Codman triangle is a radiologic sign seen most commonly on musculoskeletal plain films. It is the name given to a periosteal reaction that occurs when bone lesions grow so aggressively they lift the periosteum off the bone and do not allow the periosteum to lay down new bone. It is a pattern of interrupted periosteal reaction where the periosteum gets lifted at either end of the aggressive lesion, and the central aspect of the lesion does not have any overlying ossification. This state gives the appearance on plain films of a raised triangle of periosteum along the edges of the lesion. In this reaction, the periosteum may become lifted by the leading edge of the tumor, pus, or hemorrhage.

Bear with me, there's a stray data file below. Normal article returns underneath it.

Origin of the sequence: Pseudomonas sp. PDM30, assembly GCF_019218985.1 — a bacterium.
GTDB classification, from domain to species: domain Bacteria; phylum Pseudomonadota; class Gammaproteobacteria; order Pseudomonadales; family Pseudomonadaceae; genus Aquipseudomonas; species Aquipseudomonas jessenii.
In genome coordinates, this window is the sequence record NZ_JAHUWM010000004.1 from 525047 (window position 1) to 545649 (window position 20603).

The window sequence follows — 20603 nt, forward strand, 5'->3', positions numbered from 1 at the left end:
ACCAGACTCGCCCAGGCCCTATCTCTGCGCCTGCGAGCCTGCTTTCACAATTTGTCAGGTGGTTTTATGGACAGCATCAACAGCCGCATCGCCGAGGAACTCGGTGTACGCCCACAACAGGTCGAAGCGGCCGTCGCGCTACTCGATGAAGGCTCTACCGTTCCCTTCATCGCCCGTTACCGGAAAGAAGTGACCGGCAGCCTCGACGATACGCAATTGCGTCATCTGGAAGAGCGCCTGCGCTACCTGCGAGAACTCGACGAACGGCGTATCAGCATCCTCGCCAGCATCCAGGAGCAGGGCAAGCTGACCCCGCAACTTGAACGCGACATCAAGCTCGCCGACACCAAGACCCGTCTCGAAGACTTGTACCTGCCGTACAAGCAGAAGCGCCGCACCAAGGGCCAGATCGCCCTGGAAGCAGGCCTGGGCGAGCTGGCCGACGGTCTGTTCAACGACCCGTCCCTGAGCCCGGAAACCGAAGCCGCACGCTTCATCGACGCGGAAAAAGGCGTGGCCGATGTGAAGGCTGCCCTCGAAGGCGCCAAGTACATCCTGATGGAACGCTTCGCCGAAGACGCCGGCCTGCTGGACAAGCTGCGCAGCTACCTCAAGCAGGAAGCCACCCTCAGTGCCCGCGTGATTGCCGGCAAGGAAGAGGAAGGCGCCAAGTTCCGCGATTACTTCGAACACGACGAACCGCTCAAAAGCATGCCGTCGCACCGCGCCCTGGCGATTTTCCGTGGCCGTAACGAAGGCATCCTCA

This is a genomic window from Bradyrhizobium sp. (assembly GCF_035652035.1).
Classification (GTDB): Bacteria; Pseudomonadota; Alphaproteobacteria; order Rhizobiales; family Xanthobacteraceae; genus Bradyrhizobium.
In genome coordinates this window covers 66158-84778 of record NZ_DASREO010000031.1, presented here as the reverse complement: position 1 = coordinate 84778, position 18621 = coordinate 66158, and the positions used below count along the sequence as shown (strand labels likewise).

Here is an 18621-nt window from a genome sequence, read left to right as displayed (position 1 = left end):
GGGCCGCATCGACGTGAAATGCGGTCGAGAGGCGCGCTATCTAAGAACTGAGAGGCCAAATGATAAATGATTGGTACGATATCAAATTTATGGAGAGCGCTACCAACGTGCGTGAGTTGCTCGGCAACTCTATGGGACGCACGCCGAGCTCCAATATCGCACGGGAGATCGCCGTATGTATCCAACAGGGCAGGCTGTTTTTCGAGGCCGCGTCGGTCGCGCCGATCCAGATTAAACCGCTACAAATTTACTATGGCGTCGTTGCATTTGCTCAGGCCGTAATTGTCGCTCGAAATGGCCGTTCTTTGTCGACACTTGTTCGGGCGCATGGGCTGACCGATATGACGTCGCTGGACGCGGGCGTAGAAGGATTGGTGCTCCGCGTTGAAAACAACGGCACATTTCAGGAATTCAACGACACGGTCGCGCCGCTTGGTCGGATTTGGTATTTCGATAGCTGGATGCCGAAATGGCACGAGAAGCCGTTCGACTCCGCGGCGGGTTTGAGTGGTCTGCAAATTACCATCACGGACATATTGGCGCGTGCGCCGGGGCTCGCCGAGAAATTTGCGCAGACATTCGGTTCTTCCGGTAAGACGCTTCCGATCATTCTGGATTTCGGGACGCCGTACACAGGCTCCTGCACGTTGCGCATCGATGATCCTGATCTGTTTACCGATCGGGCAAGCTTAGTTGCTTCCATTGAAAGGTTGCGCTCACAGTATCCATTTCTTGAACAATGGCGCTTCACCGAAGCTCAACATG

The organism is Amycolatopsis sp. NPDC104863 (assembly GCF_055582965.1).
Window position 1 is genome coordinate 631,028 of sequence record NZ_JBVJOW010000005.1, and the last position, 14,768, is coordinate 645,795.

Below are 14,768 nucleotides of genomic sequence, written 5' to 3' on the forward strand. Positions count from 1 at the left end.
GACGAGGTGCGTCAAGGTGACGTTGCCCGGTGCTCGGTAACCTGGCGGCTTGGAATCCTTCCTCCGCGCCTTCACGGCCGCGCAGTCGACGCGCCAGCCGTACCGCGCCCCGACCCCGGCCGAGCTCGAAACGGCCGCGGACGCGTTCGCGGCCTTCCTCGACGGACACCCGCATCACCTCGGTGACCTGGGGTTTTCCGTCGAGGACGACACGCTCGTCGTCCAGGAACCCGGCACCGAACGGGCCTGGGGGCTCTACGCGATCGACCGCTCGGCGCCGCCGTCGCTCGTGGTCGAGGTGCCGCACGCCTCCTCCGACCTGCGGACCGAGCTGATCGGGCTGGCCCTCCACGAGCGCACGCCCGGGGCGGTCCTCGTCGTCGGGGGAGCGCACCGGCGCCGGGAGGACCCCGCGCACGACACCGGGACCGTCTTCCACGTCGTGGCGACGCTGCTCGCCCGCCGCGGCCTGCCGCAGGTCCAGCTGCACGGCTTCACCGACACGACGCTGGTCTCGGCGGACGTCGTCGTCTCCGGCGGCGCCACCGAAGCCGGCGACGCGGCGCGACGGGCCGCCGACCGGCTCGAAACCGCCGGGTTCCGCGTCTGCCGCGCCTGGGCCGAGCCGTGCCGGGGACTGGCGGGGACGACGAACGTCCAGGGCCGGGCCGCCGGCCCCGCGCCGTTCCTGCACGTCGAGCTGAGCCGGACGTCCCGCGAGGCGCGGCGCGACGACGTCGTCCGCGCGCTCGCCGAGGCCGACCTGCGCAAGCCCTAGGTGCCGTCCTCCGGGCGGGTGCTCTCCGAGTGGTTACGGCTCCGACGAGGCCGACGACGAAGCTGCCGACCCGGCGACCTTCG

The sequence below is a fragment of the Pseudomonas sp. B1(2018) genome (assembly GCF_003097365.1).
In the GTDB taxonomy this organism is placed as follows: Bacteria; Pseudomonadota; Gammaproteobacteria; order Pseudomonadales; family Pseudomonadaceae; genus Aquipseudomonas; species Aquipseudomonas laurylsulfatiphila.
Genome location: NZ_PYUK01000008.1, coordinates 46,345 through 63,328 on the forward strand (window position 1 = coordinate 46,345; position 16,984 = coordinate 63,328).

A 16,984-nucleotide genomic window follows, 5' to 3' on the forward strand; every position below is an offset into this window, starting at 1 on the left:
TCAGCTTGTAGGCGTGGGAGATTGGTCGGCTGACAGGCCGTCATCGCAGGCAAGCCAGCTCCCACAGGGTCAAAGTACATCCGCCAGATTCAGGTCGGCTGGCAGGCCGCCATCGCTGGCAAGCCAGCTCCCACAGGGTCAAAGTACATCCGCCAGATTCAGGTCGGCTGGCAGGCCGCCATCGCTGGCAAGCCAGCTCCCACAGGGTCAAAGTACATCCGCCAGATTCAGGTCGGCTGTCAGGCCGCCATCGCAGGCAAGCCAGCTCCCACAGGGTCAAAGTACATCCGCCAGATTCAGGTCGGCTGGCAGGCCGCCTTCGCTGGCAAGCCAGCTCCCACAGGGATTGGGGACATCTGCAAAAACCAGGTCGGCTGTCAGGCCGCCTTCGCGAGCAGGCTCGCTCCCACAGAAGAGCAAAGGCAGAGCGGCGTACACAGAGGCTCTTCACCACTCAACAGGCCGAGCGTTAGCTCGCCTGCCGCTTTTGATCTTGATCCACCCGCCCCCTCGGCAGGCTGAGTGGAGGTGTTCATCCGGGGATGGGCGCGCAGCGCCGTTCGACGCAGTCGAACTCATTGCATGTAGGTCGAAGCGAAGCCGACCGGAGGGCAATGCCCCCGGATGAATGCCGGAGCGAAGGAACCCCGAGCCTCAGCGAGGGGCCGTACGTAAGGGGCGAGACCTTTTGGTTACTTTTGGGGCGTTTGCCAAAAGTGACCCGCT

This radiologic sign classically presents with aggressive primary bone tumors, including osteosarcoma (most common), Ewing sarcoma, chondrosarcoma, metastasis, malignant fibrous histiocytoma, and malignant giant cell tumor. It may rarely appear with non-malignant lesions such as osteomyelitis, active aneurysmal bone cysts, trauma, and hematoma.
The reaction derives its name Ernest Amory Codman, a surgeon who first described the finding in an article in 1926 when discussing malignant bone sarcomas.